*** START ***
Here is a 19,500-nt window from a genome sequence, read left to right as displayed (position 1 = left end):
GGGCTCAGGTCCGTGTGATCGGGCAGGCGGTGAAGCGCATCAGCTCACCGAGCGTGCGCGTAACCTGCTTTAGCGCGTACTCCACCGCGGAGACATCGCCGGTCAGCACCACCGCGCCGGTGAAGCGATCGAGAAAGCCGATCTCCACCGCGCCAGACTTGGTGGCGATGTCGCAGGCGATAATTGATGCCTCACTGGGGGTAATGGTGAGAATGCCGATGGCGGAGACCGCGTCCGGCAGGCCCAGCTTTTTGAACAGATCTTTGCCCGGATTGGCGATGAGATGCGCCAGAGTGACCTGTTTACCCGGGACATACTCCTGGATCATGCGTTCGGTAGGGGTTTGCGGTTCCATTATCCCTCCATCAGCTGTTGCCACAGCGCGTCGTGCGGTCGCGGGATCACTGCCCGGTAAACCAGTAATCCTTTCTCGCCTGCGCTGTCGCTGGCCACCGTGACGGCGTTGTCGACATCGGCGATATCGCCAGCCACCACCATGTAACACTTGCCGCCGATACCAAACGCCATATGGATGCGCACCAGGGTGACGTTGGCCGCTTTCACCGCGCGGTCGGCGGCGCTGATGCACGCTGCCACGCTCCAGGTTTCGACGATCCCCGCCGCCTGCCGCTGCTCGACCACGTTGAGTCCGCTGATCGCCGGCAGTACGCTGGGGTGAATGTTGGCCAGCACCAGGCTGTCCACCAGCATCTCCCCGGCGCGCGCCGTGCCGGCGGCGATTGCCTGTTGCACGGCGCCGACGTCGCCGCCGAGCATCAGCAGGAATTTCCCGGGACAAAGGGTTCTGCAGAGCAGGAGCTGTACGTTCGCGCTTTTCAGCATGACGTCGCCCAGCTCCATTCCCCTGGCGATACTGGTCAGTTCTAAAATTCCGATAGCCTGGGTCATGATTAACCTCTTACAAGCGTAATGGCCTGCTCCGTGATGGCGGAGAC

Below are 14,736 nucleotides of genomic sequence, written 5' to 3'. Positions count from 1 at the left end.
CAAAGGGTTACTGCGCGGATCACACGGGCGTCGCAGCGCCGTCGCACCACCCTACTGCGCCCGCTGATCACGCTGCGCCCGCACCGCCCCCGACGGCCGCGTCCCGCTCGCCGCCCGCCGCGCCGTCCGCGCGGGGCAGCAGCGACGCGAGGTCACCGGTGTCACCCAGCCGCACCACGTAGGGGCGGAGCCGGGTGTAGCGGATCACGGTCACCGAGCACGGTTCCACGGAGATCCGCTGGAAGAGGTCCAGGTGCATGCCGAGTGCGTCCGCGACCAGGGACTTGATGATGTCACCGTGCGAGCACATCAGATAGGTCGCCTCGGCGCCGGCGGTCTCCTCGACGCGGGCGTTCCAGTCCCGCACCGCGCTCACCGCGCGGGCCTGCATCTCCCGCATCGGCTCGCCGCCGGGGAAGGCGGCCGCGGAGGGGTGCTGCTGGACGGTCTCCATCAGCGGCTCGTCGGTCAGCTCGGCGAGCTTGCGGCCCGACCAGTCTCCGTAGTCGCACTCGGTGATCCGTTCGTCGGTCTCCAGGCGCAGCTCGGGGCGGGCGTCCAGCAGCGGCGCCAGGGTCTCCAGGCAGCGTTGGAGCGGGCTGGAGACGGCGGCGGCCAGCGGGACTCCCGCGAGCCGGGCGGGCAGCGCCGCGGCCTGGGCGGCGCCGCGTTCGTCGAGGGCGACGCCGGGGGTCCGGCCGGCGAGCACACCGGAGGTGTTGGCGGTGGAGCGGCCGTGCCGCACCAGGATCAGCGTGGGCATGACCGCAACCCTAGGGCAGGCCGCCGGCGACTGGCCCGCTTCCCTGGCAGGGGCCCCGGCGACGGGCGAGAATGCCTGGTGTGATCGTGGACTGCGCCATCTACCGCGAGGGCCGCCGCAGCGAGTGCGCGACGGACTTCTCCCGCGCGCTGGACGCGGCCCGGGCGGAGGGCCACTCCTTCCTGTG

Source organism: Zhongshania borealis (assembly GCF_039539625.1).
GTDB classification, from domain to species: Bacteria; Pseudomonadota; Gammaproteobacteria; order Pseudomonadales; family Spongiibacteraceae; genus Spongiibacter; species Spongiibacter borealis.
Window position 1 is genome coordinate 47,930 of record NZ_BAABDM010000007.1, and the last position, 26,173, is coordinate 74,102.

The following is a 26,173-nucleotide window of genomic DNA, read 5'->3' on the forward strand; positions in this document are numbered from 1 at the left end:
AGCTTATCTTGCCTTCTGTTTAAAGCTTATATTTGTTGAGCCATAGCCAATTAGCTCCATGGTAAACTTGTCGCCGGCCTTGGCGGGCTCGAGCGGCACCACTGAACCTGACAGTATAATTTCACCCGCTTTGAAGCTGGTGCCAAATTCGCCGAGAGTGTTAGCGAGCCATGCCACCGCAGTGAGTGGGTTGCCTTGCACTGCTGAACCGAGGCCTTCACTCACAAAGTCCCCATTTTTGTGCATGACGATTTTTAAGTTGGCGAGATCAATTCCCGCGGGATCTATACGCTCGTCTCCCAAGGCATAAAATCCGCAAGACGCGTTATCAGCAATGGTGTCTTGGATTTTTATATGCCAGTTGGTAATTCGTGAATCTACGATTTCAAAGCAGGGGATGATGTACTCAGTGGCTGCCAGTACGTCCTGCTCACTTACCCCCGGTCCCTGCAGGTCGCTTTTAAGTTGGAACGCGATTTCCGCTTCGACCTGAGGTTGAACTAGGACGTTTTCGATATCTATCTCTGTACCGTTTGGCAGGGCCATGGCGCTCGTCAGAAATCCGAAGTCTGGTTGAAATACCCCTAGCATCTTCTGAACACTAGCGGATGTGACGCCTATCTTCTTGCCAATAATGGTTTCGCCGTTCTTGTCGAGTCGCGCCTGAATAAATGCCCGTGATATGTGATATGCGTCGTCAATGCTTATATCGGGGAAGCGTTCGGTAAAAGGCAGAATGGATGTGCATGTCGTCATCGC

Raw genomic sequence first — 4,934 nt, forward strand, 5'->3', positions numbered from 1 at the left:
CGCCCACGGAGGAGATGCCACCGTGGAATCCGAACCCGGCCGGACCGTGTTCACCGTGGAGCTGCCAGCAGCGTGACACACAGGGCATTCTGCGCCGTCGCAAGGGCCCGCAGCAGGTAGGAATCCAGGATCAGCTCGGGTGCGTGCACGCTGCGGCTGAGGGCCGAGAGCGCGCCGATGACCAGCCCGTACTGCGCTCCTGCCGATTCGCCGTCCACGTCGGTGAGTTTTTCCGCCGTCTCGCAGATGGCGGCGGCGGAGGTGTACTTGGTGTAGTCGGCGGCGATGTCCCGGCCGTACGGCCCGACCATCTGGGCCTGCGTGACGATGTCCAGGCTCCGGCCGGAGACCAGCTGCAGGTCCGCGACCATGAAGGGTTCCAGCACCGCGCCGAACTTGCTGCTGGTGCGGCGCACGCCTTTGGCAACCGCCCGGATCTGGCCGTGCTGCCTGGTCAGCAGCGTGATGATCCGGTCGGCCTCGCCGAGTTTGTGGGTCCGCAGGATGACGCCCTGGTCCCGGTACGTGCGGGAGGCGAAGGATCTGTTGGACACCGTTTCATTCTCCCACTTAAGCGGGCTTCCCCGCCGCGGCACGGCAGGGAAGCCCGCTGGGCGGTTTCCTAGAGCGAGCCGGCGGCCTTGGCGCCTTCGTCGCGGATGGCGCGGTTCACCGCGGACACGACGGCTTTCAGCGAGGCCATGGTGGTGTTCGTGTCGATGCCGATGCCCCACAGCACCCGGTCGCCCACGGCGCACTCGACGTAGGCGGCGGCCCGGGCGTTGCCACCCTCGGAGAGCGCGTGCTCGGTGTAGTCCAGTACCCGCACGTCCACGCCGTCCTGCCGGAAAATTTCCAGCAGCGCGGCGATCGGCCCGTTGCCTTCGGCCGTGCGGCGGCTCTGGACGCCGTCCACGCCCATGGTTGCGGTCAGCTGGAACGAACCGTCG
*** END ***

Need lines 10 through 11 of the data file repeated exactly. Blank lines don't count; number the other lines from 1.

Raw genomic sequence first — 4,934 nt, forward strand, 5'->3', positions numbered from 1 at the left:
CGCCCACGGAGGAGATGCCACCGTGGAATCCGAACCCGGCCGGACCGTGTTCACCGTGGAGCTGCCAGCAGCGTGACACACAGGGCATTCTGCGCCGTCGCAAGGGCCCGCAGCAGGTAGGAATCCAGGATCAGCTCGGGTGCGTGCACGCTGCGGCTGAGGGCCGAGAGCGCGCCGATGACCAGCCCGTACTGCGCTCCTGCCGATTCGCCGTCCACGTCGGTGAGTTTTTCCGCCGTCTCGCAGATGGCGGCGGCGGAGGTGTACTTGGTGTAGTCGGCGGCGATGTCCCGGCCGTACGGCCCGACCATCTGGGCCTGCGTGACGATGTCCAGGCTCCGGCCGGAGACCAGCTGCAGGTCCGCGACCATGAAGGGTTCCAGCACCGCGCCGAACTTGCTGCTGGTGCGGCGCACGCCTTTGGCAACCGCCCGGATCTGGCCGTGCTGCCTGGTCAGCAGCGTGATGATCCGGTCGGCCTCGCCGAGTTTGTGGGTCCGCAGGATGACGCCCTGGTCCCGGTACGTGCGGGAGGCGAAGGATCTGTTGGACACCGTTTCATTCTCCCACTTAAGCGGGCTTCCCCGCCGCGGCACGGCAGGGAAGCCCGCTGGGCGGTTTCCTAGAGCGAGCCGGCGGCCTTGGCGCCTTCGTCGCGGATGGCGCGGTTCACCGCGGACACGACGGCTTTCAGCGAGGCCATGGTGGTGTTCGTGTCGATGCCGATGCCCCACAGCACCCGGTCGCCCACGGCGCACTCGACGTAGGCGGCGGCCCGGGCGTTGCCACCCTCGGAGAGCGCGTGCTCGGTGTAGTCCAGTACCCGCACGTCCACGCCGTCCTGCCGGAAAATTTCCAGCAGCGCGGCGATCGGCCCGTTGCCTTCGGCCGTGCGGCGGCTCTGGACGCCGTCCACGCCCATGGTTGCGGTCAGCTGGAACGAACCGTCG